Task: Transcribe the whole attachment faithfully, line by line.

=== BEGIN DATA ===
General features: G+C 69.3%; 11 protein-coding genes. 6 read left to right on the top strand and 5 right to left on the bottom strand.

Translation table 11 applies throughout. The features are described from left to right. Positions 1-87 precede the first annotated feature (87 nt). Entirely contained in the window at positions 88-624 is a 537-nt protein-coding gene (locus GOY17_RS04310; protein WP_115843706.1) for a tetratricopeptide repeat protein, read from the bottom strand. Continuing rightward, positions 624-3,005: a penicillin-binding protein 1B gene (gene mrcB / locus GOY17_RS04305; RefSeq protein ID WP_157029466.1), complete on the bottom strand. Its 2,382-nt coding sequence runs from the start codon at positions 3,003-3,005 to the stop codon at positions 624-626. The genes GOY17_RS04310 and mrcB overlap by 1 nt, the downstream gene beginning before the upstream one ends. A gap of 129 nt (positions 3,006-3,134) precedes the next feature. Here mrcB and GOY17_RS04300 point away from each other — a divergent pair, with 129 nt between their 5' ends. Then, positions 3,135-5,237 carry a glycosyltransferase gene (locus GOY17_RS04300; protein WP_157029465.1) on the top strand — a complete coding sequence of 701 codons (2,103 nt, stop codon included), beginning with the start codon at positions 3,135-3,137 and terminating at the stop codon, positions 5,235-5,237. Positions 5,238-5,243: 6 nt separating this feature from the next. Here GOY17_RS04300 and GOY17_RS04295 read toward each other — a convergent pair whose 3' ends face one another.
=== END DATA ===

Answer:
General features: G+C 69.3%; 11 protein-coding genes. 6 read left to right on the top strand and 5 right to left on the bottom strand.

Translation table 11 applies throughout. The features are described from left to right. Positions 1-87 precede the first annotated feature (87 nt). Entirely contained in the window at positions 88-624 is a 537-nt protein-coding gene (locus GOY17_RS04310; protein WP_115843706.1) for a tetratricopeptide repeat protein, read from the bottom strand. Continuing rightward, positions 624-3,005: a penicillin-binding protein 1B gene (gene mrcB / locus GOY17_RS04305; RefSeq protein ID WP_157029466.1), complete on the bottom strand. Its 2,382-nt coding sequence runs from the start codon at positions 3,003-3,005 to the stop codon at positions 624-626. The genes GOY17_RS04310 and mrcB overlap by 1 nt, the downstream gene beginning before the upstream one ends. A gap of 129 nt (positions 3,006-3,134) precedes the next feature. Here mrcB and GOY17_RS04300 point away from each other — a divergent pair, with 129 nt between their 5' ends. Then, positions 3,135-5,237 carry a glycosyltransferase gene (locus GOY17_RS04300; protein WP_157029465.1) on the top strand — a complete coding sequence of 701 codons (2,103 nt, stop codon included), beginning with the start codon at positions 3,135-3,137 and terminating at the stop codon, positions 5,235-5,237. Positions 5,238-5,243: 6 nt separating this feature from the next. Here GOY17_RS04300 and GOY17_RS04295 read toward each other — a convergent pair whose 3' ends face one another.